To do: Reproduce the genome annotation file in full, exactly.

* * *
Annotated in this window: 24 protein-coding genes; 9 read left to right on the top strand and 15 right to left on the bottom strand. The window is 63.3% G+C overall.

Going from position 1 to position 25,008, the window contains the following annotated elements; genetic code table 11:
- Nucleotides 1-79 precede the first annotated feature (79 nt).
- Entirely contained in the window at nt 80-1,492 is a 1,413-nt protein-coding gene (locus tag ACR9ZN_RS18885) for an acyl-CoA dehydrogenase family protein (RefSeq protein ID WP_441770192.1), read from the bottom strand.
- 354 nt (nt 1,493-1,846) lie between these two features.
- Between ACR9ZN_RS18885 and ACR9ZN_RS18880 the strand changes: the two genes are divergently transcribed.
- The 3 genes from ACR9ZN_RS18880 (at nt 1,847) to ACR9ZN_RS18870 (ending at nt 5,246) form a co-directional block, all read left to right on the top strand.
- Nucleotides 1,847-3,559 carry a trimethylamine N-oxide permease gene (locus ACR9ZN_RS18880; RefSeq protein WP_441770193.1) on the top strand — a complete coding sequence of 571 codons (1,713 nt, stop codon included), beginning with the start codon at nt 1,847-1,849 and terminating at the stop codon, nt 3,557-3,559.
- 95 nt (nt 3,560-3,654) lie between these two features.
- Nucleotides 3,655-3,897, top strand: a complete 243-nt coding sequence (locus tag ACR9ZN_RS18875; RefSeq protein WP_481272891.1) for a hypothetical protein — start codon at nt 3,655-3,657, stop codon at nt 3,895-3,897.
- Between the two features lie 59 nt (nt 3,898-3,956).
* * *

Annotated in this window: 24 protein-coding genes; 9 read left to right on the top strand and 15 right to left on the bottom strand. The window is 63.3% G+C overall.

Going from position 1 to position 25,008, the window contains the following annotated elements; genetic code table 11:
- Nucleotides 1-79 precede the first annotated feature (79 nt).
- Entirely contained in the window at nt 80-1,492 is a 1,413-nt protein-coding gene (locus tag ACR9ZN_RS18885) for an acyl-CoA dehydrogenase family protein (RefSeq protein ID WP_441770192.1), read from the bottom strand.
- 354 nt (nt 1,493-1,846) lie between these two features.
- Between ACR9ZN_RS18885 and ACR9ZN_RS18880 the strand changes: the two genes are divergently transcribed.
- The 3 genes from ACR9ZN_RS18880 (at nt 1,847) to ACR9ZN_RS18870 (ending at nt 5,246) form a co-directional block, all read left to right on the top strand.
- Nucleotides 1,847-3,559 carry a trimethylamine N-oxide permease gene (locus ACR9ZN_RS18880; RefSeq protein WP_441770193.1) on the top strand — a complete coding sequence of 571 codons (1,713 nt, stop codon included), beginning with the start codon at nt 1,847-1,849 and terminating at the stop codon, nt 3,557-3,559.
- 95 nt (nt 3,560-3,654) lie between these two features.
- Nucleotides 3,655-3,897, top strand: a complete 243-nt coding sequence (locus tag ACR9ZN_RS18875; RefSeq protein WP_481272891.1) for a hypothetical protein — start codon at nt 3,655-3,657, stop codon at nt 3,895-3,897.
- Between the two features lie 59 nt (nt 3,898-3,956).